Surviving and Thriving in the “Happy Holidays”

Surviving and Thriving in the "Happy Holidays" by Jay FeldThe greeting “Happy Holidays!” carries with it the expectation of joy, celebration and happy times. Yet our actual experience of the holiday season is sometimes the opposite.

The joyful experience that the holiday season is meant to be can be obscured by over-spending, over-indulging, and over-sentimentality. Our heads are filled with real or reconstructed memories of happy times in the family circle, and when memory is trumped by reality, we might come away feeling disappointed. The landscape of the holiday season is dotted with land mines of “unfinished business” in our relationships with parents, siblings, children, and extended family members.

In brief — our “happy holidays” can become a chore! What can we do to embrace and enjoy the season rather than just endure it? Here are some simple practices to keep in mind as we enter into the holiday season:

  • Un-plug yourself

Many of us are so over-connected that we can end up feeling stalked or haunted by digital communication from work, social media and the news. What would it be like to turn your device(s) off for one whole hour, or at least during communal meal times?

  • Practice “differentiation”

That’s a big word with a simple meaning: staying true to yourself, while at the same time connecting lovingly with others.  Try to find the “sweet spot” between being drawn into the drama that often accompanies family get-togethers, and staying altogether aloof and apart.  Strive to relate to others proactively, rather than reactively.

  • Plan your self-care

Basic self-care is never more important than during these stressful times. This means being intentional about sleeping enough, eating relatively well (enjoying without over-indulging), and exercising intentionally (at least getting up from the couch for 5 minutes every hour!).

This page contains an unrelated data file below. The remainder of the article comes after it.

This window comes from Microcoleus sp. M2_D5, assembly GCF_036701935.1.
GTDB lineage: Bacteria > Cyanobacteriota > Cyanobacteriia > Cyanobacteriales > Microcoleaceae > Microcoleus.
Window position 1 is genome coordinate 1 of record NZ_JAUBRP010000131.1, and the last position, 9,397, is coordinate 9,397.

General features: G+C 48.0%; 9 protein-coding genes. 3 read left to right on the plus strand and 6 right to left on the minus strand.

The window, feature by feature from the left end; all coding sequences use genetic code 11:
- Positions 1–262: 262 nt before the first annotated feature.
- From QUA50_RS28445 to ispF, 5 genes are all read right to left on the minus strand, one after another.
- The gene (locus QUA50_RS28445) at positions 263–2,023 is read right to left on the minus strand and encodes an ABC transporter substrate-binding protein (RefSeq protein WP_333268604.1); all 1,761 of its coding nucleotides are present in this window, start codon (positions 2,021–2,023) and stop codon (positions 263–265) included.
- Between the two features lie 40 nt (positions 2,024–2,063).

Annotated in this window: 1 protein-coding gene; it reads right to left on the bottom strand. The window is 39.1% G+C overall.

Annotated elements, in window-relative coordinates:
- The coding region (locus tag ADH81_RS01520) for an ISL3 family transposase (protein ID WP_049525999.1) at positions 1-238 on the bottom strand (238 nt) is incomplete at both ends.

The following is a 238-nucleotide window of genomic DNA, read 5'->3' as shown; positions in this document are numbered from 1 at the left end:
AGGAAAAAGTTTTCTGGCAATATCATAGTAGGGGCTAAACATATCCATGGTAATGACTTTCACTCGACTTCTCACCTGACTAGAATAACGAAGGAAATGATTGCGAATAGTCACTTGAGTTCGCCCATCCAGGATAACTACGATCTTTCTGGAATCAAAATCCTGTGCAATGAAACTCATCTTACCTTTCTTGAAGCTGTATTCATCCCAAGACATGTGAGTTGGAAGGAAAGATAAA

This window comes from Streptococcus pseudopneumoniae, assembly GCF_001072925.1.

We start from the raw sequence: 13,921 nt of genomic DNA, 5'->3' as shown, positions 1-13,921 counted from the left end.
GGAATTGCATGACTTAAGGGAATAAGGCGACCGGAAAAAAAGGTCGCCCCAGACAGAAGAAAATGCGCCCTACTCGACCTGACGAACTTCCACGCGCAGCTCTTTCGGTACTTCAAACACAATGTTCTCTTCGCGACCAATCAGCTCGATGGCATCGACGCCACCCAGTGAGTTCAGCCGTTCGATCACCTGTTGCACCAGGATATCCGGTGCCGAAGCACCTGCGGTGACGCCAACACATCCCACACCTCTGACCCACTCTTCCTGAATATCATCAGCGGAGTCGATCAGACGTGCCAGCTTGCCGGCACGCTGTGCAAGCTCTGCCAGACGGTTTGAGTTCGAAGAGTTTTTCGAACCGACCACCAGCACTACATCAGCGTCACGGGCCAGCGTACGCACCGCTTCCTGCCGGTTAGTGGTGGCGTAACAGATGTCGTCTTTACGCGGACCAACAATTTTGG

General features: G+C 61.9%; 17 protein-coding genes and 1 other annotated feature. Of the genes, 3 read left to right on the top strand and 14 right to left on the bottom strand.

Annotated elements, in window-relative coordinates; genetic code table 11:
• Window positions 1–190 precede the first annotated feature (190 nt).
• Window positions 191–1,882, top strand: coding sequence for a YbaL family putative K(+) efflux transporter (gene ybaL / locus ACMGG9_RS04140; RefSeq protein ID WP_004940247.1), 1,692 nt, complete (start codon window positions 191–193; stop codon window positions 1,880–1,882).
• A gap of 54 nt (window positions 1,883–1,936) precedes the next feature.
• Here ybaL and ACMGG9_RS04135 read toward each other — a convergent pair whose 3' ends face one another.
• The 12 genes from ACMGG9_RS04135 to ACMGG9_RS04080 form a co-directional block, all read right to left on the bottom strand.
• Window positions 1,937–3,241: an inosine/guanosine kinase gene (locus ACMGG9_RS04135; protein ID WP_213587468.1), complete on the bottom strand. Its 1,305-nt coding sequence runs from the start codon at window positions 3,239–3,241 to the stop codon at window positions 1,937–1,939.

Self-care for your spirit might involve having a twice-daily check-in with God, yourself and another caring human being, for the purpose of restoring your soul. Anticipate that your emotions will go up and down during these times, and deal gently with yourself when they do.

  • Stay sober

Many of the painful stories I hear in my counseling practice all year long involve an un-mindful or over-indulgent relationship with alcohol. Recovering alcoholics refer to the period between Thanksgiving and New Year as their “hurricane season.”

If you struggle with alcohol, the holiday season is particularly fraught with peril. And if it’s not you, but your friend or loved one who struggles, you can be wise, sensitive and loving (without care-taking).

  • Remember the reason for the season

The holidays (originally known as “holy days”) are actually about something! Take time to meditate on the significance of these fall and winter holidays. Open up some heart-space for the purpose of meditating on the true meaning of these days.

The holidays are almost upon us. With a little bit of forethought, we can do more than just survive, we can thrive in this season of love, joy and peace. If you’d like to feel better prepared to face the season, please write or call, and we can make a plan to thrive together!

Jay R. Feld HeadshotDr. Jay R. Feld
Licensed Marriage and Family Therapist
(917) 572-4068

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